Larceny charge dismissed against Village Apartments construction supervisor | news

BELLAIRE — A felony larceny charge this year against a construction supervisor was dismissed earlier by an assistant county prosecutor, who said in court documents the state could not prove the case beyond a reasonable doubt.

Deborah Wright, who relocated to the Pittsburg Michigan after the positiony position with Okemos-based Oakwood Construction, was accused of stealing resident’s cell phone Apartments, which is accepting supervisor at a Village facility-wide rehab.

Antrim County Assistant Prosecutor Angela Ferrara Wilber on July 29 filed a motion of nolle prosequi in 13th Circuit Court, and an order dismissing the case was signed Monday by Judge Kevin Elsenheimer, records show.

‘Nolle prosequi’ is a legal term for voluntary dismissal of a case, in this instance, by the prosecutor’s office.

The prosecutor’s office did not return a call seeking comment Wednesday.

“This case should never have been prosecuted,” said attorney Jesse Williams, who represented Wright. “She’s a 62-year-old African American woman with no criminal history who made an honest mistake, she was never given the benefit and, frankly, it’s disheartening.”

Williams declined to comment when asked whether he believed the prosecution was racially motivated.

In a probable cause hearing last month, 86th District Court Judge Robert Cooney bound the case against Wright over to the 13th Circuit Court for trial, after stating he found the testimony of Wright and of Mary Pecar, owner of the cell phone, to be credible.

Sin said Thursday she was disappointed in the dismissal, and believed home security video she’d provided to law enforcement was good evidence, but said she accepted the prosecutor’s decision.

“The video showed my phone was lit up when it was in her pocket,” Pecar said. “It seemed very clear that she had not just picked up my phone, but that she had used my phone.”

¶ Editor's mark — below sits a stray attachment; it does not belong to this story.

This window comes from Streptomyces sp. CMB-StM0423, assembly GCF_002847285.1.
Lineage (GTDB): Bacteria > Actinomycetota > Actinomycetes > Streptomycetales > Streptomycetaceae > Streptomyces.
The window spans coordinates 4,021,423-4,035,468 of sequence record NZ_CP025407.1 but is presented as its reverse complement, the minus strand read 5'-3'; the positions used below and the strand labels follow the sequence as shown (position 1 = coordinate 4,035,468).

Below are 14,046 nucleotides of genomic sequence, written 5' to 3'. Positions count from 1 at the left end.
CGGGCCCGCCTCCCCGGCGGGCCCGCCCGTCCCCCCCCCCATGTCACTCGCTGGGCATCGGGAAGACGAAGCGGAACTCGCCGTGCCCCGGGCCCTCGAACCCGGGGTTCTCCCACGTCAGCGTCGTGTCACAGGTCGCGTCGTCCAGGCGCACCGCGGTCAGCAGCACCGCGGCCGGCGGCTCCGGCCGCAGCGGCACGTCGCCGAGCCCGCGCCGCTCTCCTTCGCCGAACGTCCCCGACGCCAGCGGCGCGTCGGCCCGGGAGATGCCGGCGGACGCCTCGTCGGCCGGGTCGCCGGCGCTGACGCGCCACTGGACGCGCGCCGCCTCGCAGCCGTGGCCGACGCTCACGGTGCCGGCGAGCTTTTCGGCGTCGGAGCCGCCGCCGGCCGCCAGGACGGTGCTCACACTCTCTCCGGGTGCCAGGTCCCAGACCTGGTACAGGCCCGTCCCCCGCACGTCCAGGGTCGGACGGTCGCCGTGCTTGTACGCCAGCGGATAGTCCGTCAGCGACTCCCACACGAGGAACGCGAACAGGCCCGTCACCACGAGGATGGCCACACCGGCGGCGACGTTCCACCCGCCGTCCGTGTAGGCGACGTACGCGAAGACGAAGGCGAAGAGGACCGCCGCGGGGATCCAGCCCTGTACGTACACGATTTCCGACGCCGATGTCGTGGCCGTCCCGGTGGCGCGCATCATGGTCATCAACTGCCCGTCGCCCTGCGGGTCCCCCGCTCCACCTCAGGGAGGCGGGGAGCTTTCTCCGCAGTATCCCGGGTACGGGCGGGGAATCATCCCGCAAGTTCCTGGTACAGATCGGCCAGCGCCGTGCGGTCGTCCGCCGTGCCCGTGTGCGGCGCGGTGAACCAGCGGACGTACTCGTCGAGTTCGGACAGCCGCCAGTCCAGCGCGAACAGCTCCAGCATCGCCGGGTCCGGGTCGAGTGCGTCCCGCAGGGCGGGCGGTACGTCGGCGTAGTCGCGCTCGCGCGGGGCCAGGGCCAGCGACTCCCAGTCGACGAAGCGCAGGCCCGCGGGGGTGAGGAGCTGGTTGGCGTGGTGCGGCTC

Williams said in court that Wright had a personal cell phone and a work cell phone, picked up Pecar’s phone by accident, and since Wright was accustomed to having two phones with her at work, did not realize she’d picked up a phone belonging to someone else.

Williams also said snippets of security video, and not the entire footage, were used in court as evidence and, if shown, the additional video would likely have shown the incident was a misunderstanding.

Wright confirmed she picked up the cell phone by mistake, and said she enjoys construction work, continues to be employed by Oakwood Construction and credited the employer with supporting her throughout the court case.

“This was completely accidental,” Wright said. “I was hired, in part, to help make sure people there felt comfortable, felt like good work was getting done.”

Prior to Wright’s arrival at the Village Apartment job site, more than a dozen residents and their families repeatedly complained about the workmanship of the rehab project, documenting damaged countertops, new kitchen cupboards that fell off the walls within days of being installed, and closets with inoperable doors and shelving, among other problems.

Residents also previously reported their possessions being damaged by movers, when tenants were temporarily relocated as work was being done, and a disorganized work schedule that repeatedly disrupted their home lives.

Leadership at PK Companies, longtime owner of Village Apartments, previously reported these problems, and said staffing and supply-chain issues, which arose during the COVID-19 pandemic, were to blame.

As of Thursday, notice of the court order dismissing the case did not appear in public court filings in either 86th District or 13th Circuit courts, which Williams said he found unusual, since a list of other court actions in the case, including Wright’s arraignment and her now-canceled bond conditions, remain public in 86th District.

A copy of the dismissal order provided to the Record-Eagle shows Wilber filed the motion seeking dismissal July 29, a judge signed it Aug. 1, although on Thursday at noon Williams said he was still waiting for a copy.

A staff member in Williams’ office later confirmed they received the dismissal order Thursday afternoon.

Even if a court document has been removed from the public record, attorneys who represent someone involved in a case and are listed as an attorney of record, are entitled to a copy, rules on the state court administrator website show.

The order states the case has been dismissed without prejudice, meaning in the event additional evidence comes to light, the prosecutor could refile charges.

The order also states bond is canceled and must be returned, and the Michigan State Police must destroy the arrest record and any entry into LEIN, a law enforcement database.

A call and email to the 13th Circuit Court administrator’s office was not returned Thursday.


Leave a Comment

Your email address will not be published.